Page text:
Some of the people most associated with Cuomo’s brand of aggressive politics have already resigned. Aides Rich Azzopardi and Melissa DeRosa are gone. So are top officials and longtime Cuomo allies like Department of Financial Services head Linda Lacewell and state Inspector General Letizia Tagliafierro. Health commissioner Howard Zucker, who was associated with Cuomo’s now-contentious Covid-19 policies, announced his resignation last week, and the following day several other agency heads and Cuomo appointees were reportedly asked to resign.

A personnel purge makes a point, but insiders say they realize the new governor would be making a mistake if she simply got rid of all top-level people who worked for her predecessor, many of whom have the experience she needs to keep New York running. Even new hires are more likely than not to have some ties to Cuomo, who had been in Democratic politics for the better part of four decades.

Hochul set up a 45-day period on her first day in office to evaluate the roles of top Cuomo administration personnel she inherited. Many Executive Chamber staff, especially those in not especially prominent positions, were likely to stay on in some capacity, Hochul’s Chief of Staff Jeff Lewis said in an August memo.

All of this creates anxiety for those doing work in the Capital who are left to wonder where old and new loyalties will ultimately lie, especially as the contentious state budget season approaches early next year.

Some familiar faces who advanced Cuomo’s cause and showed up at the table as trusted advisers during his popular pandemic briefings in 2020 — such as Budget Director Robert Mujica and State University of New York Chancellor Jim Malatras — still hold vital governmental roles but have not been specifically named as complicit in any unethical behavior.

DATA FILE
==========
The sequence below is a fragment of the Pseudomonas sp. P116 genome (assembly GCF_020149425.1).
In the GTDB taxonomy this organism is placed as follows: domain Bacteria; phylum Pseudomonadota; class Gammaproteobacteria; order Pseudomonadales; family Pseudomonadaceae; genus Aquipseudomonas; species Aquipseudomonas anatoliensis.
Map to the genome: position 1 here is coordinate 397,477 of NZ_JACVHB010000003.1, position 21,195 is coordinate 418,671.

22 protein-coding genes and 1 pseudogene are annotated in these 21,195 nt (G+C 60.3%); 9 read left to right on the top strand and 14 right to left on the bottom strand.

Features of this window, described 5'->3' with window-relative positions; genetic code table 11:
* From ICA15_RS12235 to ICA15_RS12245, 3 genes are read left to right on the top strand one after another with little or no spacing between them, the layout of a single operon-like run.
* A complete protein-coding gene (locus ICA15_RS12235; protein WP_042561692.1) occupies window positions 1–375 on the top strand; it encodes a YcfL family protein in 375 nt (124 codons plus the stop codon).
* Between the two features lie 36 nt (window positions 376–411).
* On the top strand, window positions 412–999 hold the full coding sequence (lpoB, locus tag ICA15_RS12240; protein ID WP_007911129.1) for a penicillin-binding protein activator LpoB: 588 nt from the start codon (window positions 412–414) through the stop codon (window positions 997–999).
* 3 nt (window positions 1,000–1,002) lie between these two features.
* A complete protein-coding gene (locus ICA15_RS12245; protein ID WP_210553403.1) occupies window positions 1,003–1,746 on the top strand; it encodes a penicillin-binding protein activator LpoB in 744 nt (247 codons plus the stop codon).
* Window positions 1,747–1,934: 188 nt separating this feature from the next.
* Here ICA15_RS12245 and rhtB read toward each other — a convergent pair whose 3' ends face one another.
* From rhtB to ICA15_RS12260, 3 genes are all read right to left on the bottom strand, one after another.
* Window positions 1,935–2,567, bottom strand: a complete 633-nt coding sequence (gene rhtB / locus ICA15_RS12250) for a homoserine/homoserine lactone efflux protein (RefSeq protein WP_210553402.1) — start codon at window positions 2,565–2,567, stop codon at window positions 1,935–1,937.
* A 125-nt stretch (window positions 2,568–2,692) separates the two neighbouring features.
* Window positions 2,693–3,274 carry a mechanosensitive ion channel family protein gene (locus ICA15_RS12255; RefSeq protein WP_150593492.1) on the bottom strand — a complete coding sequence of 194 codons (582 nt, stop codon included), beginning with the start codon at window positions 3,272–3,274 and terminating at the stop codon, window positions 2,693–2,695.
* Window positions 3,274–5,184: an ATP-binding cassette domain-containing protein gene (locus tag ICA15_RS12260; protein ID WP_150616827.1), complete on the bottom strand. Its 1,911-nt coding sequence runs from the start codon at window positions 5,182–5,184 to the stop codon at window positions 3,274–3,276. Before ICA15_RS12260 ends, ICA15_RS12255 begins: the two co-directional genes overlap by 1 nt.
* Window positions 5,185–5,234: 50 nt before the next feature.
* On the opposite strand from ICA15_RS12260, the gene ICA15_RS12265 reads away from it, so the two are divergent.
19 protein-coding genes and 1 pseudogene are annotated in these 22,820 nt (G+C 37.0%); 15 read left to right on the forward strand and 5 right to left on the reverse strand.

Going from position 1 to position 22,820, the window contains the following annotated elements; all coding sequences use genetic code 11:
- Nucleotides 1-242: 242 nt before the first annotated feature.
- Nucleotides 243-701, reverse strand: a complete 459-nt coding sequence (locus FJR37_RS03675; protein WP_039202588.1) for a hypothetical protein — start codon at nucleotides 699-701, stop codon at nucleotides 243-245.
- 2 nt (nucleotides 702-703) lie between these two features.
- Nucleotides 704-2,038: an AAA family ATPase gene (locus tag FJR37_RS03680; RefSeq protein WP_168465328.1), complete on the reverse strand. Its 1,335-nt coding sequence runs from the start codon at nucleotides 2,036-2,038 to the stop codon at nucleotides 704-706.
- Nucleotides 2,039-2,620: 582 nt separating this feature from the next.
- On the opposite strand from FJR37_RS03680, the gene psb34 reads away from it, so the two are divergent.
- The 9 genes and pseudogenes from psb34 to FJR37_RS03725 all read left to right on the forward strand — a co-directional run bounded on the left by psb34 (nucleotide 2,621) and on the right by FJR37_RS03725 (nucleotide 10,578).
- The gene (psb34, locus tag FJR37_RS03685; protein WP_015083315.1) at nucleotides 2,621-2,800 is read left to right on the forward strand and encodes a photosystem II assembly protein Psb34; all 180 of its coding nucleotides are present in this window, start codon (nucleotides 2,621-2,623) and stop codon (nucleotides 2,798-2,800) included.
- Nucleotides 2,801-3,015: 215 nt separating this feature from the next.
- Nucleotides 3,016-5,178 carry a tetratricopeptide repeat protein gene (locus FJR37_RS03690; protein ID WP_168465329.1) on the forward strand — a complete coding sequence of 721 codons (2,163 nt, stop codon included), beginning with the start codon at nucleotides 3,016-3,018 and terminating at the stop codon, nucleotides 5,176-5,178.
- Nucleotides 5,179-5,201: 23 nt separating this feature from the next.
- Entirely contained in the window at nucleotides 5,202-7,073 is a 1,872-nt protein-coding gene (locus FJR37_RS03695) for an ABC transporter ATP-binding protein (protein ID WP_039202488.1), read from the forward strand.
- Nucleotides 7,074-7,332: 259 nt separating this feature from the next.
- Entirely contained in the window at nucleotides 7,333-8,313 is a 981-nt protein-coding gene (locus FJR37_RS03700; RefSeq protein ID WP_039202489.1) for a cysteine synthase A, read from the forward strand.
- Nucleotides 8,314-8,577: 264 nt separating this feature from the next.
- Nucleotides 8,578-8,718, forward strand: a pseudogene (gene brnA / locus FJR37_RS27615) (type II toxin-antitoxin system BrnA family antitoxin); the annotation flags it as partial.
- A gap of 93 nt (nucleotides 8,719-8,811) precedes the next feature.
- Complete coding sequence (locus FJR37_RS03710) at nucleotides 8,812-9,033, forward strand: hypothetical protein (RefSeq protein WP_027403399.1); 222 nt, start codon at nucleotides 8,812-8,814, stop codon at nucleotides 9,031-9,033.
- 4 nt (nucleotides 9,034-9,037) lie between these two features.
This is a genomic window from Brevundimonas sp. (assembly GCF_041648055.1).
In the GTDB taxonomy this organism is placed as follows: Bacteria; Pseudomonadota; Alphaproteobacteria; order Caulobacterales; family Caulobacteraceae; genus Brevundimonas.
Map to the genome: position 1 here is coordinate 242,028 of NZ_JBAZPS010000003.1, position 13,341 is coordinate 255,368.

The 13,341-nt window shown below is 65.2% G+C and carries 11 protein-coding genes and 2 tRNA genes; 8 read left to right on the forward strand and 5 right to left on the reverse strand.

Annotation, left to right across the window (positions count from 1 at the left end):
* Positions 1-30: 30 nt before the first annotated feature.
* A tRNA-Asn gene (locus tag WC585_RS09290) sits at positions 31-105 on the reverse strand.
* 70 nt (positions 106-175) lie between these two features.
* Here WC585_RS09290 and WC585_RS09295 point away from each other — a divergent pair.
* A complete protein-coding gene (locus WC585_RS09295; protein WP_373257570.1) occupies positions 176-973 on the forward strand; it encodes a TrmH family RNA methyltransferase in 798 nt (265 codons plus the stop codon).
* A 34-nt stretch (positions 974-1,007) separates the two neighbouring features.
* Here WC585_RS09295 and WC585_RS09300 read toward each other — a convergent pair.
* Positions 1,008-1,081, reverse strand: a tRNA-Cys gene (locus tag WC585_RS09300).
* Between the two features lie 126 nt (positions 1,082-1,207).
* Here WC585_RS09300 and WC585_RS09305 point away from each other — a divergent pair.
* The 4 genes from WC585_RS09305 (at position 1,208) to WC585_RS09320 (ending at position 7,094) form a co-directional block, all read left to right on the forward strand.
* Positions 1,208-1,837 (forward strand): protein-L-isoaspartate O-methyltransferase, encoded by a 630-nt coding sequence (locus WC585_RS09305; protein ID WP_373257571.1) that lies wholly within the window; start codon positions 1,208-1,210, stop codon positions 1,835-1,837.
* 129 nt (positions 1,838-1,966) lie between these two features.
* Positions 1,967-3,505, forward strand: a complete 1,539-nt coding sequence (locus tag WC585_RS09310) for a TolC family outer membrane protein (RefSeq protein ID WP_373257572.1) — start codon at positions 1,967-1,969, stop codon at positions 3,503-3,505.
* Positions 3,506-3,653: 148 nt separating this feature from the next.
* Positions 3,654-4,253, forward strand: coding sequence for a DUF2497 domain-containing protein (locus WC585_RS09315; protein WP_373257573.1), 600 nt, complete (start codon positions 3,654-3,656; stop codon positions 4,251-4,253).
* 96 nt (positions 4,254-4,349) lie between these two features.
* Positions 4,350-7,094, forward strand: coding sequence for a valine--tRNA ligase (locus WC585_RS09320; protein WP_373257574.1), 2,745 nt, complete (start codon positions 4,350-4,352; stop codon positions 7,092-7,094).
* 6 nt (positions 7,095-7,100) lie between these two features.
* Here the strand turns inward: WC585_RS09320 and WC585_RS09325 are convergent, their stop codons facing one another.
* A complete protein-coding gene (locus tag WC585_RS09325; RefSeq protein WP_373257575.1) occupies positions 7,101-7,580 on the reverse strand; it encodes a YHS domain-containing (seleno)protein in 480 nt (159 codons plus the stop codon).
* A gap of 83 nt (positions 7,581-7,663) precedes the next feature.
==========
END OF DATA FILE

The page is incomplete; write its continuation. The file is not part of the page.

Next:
Mujica, a former staffer for Senate Republicans who has steered Cuomo’s powerful budget process since 2015, was in attendance for the three-way legislative leaders meeting Hochul held with Senate Majority Leader Andrea Stewart-Cousins and Assembly Speaker Carl Heastie after her swearing in on Aug. 24, two individuals in attendance said.

Last Friday, Hochul hinted that the budget czar was unlikely to be axed in the near future.

“He has been working with our administration,” Hochul said following an unrelated event in Lake Placid on Sept. 24. “To date I am still evaluating positions, but he is working very hard with us to chart the future going forward, so I believe he’ll be with us for some time.”

Privately, lobbyists in Albany don’t know what to make of all the changes — or how to operate now, said one Democratic strategist, speaking on condition of anonymity because they are unconvinced that Hochul’s staff is any less retaliatory than Cuomo’s. With so many of the same people in place, the strategist said, it still feels like the same town, still accustomed to running “on fear.”

“But I don’t think that’s what she wants,“ the strategist said of Hochul. “And if you fire everyone, we have no government.”

Further holding some back from fully converting to a new culture is that Cuomo hasn’t gone entirely silent. Azzopardi has remained in the former governor’s employ as spokesperson, repeatedly bashing James’s investigation and reportedly working to undermine Hochul’s new administration. Last week, Cuomo’s campaign account blasted subscribers with a Newsday op-ed from a lawyer who worked for the administration of former Gov. Mario Cuomo, Andrew Cuomo‘s late father, in which the attorney compared the younger Cuomo’s resignation to a “coup.”

It’s not lost on political veterans that a vow to upend the state Capitol is hardly a new one.

Cuomo himself promised to “restore honor and integrity to government, with tough new ethics standards” in the first page of a 2010 campaign document called “Clean Up Albany: Make it Work.”